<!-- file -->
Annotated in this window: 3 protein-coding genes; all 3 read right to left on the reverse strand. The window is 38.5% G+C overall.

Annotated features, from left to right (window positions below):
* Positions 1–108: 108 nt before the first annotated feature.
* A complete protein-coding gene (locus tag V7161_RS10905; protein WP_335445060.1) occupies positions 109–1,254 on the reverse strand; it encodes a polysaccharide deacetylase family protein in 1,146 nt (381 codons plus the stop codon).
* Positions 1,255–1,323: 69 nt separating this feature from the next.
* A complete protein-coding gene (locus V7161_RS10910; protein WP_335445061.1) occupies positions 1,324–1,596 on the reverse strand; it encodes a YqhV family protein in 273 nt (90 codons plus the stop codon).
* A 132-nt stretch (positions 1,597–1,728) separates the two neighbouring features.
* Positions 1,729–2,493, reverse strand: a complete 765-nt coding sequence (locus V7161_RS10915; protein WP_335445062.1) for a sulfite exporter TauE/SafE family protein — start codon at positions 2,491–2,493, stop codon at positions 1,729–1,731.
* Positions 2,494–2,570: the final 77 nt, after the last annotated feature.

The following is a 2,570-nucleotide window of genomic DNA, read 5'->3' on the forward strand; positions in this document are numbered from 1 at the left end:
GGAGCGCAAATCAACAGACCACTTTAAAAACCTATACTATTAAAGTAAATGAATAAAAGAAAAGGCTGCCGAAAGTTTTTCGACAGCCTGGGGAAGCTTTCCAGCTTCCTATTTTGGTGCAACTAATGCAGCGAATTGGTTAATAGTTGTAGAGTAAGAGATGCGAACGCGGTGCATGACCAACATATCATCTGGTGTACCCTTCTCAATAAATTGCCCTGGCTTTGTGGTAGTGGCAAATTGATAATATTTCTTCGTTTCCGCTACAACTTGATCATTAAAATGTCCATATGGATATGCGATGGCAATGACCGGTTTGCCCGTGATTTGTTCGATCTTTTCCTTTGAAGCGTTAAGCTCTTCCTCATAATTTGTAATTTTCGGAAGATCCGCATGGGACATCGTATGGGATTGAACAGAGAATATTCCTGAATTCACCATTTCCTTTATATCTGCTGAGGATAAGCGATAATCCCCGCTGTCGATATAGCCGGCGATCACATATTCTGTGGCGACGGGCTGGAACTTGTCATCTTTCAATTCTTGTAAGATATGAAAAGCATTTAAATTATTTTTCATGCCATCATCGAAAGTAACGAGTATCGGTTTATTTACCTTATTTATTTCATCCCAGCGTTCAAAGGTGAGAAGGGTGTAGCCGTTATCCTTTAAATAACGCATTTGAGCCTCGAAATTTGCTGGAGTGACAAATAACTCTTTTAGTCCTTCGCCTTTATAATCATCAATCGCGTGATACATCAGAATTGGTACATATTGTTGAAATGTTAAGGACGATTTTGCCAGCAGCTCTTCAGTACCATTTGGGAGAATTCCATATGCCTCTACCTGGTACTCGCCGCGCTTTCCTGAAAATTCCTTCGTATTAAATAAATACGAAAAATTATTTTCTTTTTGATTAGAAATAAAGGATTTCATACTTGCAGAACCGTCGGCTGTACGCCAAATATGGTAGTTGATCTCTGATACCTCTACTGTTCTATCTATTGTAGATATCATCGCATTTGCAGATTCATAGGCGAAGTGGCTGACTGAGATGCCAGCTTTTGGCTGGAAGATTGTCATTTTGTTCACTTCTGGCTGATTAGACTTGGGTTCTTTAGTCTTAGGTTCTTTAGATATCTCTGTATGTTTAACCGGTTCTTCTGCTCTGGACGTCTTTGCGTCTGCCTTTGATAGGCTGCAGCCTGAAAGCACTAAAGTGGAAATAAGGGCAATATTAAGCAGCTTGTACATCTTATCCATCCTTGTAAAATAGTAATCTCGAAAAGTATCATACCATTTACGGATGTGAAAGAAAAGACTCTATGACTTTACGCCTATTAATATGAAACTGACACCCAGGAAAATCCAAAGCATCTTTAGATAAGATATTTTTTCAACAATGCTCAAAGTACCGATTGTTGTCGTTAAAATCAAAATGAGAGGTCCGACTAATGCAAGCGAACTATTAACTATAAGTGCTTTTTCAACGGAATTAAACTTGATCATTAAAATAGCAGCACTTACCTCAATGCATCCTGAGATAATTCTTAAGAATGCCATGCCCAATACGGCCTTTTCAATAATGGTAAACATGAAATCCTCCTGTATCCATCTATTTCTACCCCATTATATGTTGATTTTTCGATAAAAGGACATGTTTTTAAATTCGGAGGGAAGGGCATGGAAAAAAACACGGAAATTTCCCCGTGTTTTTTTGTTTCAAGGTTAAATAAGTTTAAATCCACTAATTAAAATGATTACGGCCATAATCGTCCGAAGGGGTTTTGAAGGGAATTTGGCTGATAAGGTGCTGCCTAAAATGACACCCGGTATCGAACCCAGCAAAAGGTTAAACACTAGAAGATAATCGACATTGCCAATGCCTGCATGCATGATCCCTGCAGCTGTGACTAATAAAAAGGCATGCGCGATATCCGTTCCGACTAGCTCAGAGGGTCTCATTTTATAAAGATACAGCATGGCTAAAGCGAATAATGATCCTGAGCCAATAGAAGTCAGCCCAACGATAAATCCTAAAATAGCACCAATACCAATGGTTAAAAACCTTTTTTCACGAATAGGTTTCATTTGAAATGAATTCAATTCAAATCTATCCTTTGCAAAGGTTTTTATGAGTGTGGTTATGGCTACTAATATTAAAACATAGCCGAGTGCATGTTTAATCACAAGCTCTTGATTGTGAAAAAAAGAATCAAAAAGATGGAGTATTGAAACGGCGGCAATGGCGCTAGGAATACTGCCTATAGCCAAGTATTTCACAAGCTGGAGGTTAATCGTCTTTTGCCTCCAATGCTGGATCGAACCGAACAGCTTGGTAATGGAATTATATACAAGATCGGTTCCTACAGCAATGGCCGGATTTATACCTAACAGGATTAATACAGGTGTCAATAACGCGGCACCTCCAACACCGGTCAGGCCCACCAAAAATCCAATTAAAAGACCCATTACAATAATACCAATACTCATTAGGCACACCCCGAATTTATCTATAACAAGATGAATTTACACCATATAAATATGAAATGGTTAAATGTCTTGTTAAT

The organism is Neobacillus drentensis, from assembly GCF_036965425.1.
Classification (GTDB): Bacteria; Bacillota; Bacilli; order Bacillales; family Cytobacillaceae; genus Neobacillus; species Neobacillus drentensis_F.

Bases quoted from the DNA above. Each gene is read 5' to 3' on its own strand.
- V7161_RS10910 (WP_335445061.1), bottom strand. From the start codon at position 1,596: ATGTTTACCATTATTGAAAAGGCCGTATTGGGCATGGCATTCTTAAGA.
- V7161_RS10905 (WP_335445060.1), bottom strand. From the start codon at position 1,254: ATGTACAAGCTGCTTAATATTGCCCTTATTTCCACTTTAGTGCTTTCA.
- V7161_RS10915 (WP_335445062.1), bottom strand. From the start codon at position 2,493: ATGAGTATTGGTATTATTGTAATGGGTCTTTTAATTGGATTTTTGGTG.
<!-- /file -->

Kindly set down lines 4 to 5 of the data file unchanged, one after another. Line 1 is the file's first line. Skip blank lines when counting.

* A complete protein-coding gene (locus tag V7161_RS10905; protein WP_335445060.1) occupies positions 109–1,254 on the reverse strand; it encodes a polysaccharide deacetylase family protein in 1,146 nt (381 codons plus the stop codon).
* Positions 1,255–1,323: 69 nt separating this feature from the next.